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Why is uwc the best?

4 Answer(s) Available
Answer # 1 #

UWC schools are unique, and so are our students. You'll be part of a challenging, supportive, diverse community that inspires tomorrow's agents of change. We bring together people from many different backgrounds, cultures and circumstances. Our students are selected based on their character, compassion and potential.

Andie Goforth
Answer # 2 #

I want to try to answer the question I often get when I speak about philanthropy: why UWC? And why me?

I believe education creates possibilities. It’s always about young people and their futures, and we all realize that with education, young people have more possibilities than without it. I am investing in UWC students, in particular, because I believe they are getting a special brand of education at UWC schools. They tell me this, over and over in their letters and when I meet them. Their teachers and professors tell me this, too.

I have been very lucky in life, both in business and now in philanthropy. It probably started with my parents. I believe I got most of my business genes from my father, and my humanitarian genes from my mother.

My father was a realist and a doer; my mother was more an idealist and a dreamer. Both were internationalists. They got their Ph.D.’s in the early 1930s in one of the most international cities of the world, Geneva, Switzerland, which at that time was home to the League of Nations, forerunner to the UN. My parents introduced me to the world on two different summer trips, going around the world on the famous Pan American Airlines. Pan Am allowed stopovers, and we must have visited 25 or 30 countries — and in almost every case they knew people to visit. All this made a big impression.

My parents also suggested that I follow a road map for life’s journey: the first 30 years of your life, focus on learning; the second 30 years, focus on earning; and the remaining 30 or so years of your life, especially if you’ve been lucky and successful, focus on returning to help our world.

Notice the word focus came up three times. That probably meant always focus on something, and stick to it.

These thoughts stuck in my mind as I approached age 30, when I left a secure bank job to take a risk and start my own investment management firm. It happened again as I was approaching 60, with UWC. It must have been fate that I learned about the UWC schools scattered across the globe, visited one, and read a sign on the school bulletin board that said, “Our world needs dreamers, and our world needs doers, but most of all our world needs dreamers who do!”

My parents could not have said it better. And here I was at the right age, at the right time, and finding the right cause. Right on schedule.

I started listening to UWC students in their own words. One opening day at UWC in Mostar in its early years, via YouTube I heard a second-year student addressing the first-years. He said that just one year ago he was as nervous as you are now, but relax.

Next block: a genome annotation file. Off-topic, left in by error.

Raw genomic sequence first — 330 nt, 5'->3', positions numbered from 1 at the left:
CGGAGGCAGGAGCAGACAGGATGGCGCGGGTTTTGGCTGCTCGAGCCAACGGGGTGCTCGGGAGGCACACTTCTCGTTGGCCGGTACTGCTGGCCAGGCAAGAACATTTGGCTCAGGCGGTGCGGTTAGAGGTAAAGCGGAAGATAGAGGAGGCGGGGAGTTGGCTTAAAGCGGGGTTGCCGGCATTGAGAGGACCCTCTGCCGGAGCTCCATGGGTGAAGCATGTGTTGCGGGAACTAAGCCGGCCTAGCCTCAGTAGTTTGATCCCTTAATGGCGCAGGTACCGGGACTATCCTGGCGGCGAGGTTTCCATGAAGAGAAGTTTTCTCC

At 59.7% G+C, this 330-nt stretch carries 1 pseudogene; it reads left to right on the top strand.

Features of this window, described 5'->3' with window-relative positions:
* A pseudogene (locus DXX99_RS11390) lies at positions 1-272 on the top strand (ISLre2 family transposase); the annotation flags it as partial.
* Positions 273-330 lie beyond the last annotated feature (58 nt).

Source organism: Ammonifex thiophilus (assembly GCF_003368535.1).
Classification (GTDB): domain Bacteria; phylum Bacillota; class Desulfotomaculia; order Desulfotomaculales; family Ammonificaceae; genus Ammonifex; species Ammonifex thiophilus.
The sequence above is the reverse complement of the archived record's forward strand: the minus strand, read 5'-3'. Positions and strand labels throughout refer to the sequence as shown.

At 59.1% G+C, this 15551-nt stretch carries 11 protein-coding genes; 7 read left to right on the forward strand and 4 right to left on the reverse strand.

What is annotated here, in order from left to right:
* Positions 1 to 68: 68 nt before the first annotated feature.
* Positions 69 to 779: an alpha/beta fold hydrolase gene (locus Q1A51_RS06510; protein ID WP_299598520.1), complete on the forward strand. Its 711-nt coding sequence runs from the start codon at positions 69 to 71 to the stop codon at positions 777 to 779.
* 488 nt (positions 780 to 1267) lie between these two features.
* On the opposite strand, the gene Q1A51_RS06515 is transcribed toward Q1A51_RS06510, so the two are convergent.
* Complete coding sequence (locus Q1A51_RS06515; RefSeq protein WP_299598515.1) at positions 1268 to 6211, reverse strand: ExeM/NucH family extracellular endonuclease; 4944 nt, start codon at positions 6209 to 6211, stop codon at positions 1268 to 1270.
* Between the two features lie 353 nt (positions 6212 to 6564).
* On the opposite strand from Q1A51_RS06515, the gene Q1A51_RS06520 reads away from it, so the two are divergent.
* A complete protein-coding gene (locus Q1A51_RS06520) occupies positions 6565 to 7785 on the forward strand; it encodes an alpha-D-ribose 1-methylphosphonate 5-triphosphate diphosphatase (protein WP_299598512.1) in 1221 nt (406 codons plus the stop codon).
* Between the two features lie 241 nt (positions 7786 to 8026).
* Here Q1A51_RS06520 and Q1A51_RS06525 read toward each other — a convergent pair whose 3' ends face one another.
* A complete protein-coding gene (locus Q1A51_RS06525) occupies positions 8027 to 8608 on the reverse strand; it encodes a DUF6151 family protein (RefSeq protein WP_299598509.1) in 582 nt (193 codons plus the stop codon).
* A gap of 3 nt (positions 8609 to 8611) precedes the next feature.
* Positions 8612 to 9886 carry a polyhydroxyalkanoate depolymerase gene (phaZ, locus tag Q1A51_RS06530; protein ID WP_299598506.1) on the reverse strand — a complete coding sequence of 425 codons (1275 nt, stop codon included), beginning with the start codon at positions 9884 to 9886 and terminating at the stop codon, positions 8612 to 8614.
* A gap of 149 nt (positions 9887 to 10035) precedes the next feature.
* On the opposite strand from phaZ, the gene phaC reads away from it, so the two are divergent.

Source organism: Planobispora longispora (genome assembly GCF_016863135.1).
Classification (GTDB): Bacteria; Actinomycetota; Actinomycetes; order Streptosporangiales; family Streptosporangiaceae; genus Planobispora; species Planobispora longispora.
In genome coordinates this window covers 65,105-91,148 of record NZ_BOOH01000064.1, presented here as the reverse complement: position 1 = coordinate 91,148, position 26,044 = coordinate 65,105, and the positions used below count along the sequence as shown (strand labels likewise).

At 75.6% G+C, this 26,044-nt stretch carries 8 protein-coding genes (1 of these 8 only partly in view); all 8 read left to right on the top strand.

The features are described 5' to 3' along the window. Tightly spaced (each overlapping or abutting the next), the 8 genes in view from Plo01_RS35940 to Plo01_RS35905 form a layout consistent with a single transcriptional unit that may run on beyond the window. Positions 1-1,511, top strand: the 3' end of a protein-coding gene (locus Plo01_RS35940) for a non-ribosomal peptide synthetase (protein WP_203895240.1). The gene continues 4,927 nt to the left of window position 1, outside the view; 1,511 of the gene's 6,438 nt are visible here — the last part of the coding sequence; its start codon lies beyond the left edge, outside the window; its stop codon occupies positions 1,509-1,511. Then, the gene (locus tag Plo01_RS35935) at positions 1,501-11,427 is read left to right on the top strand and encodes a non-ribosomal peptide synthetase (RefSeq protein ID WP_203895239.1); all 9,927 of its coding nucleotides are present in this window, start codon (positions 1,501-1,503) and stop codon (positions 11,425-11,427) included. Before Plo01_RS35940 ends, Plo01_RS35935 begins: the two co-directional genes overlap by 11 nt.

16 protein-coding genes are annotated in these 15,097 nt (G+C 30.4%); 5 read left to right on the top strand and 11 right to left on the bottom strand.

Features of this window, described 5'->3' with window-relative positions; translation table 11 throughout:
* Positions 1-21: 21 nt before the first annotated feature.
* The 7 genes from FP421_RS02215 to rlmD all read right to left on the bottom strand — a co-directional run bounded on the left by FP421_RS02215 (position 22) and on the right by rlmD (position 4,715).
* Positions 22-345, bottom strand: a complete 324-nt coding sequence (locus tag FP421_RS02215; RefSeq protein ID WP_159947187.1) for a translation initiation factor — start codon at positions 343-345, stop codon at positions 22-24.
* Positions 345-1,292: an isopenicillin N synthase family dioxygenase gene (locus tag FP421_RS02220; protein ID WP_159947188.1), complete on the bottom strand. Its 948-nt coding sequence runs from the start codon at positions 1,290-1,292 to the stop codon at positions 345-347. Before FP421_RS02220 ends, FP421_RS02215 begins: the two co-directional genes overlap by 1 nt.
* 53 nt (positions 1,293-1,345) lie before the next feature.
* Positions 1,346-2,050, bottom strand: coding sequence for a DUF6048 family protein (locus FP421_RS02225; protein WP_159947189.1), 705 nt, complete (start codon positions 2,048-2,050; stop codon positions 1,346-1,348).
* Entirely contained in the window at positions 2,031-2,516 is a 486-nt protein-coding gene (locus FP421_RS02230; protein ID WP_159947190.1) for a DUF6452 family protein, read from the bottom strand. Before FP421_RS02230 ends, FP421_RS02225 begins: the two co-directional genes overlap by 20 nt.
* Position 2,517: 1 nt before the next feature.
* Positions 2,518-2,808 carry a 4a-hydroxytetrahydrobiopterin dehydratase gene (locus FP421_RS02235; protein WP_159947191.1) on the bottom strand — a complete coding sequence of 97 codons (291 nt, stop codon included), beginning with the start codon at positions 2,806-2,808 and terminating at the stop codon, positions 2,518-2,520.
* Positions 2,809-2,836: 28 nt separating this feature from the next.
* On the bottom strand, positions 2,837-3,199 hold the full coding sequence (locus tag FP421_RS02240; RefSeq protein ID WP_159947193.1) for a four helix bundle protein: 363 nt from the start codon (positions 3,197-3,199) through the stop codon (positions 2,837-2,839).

“You are about to have your eyes, ears, and minds opened to the world,” this student said. “Trust me, this year will change your life. You’ll be living daily with different cultures, religions, races, and habits — but that is the magic of the UWC experience. By next year, you will realize that UWC has made you a better you, and one of you will have the honor of addressing the new students.”

I feel the same way. UWC has made me a better me. Being around motivated kids with winning habits who want to be change makers keeps me young at heart, more optimistic and more energized. And what is a change maker? In her graduation speech, a UWC student from Mexico said it best to her classmates: “It means helping make the difference between what our world is and what our world deserves to be.”

At another UWC graduation, a Japanese student named China Fuji said this: “The compassion we have felt for each other daily, and the teamwork we have accomplished together, is proof that our collective spirits can push humanity toward a brighter tomorrow, a day when every person, every religion, and every culture is united.”

UWC kids come together, work together, and almost without knowing it learn the lesson of leadership espoused by Dwight D. Eisenhower. He said leadership is like pulling a string across a table. It will follow. Push it and it will go nowhere at all.

A UWC T-shirt summed up the life-changing magic this way: “We came as strangers, we left as friends. We came expecting, we left remembering. We came as many, we left as one. We came empty, we left fulfilled.” Julie Payette, a UWC grad from Pearson College, became a famous astronaut who made two trips to the space station and orbited the world countless times. Now the newly appointed Governor General of Canada, Julie said this in a speech she gave when I attended my first graduation at UWC-USA: “From space, just 80 miles up from Earth, as you orbit and watch day turn to night and light to dark, over and over, our beautiful world has no borders.”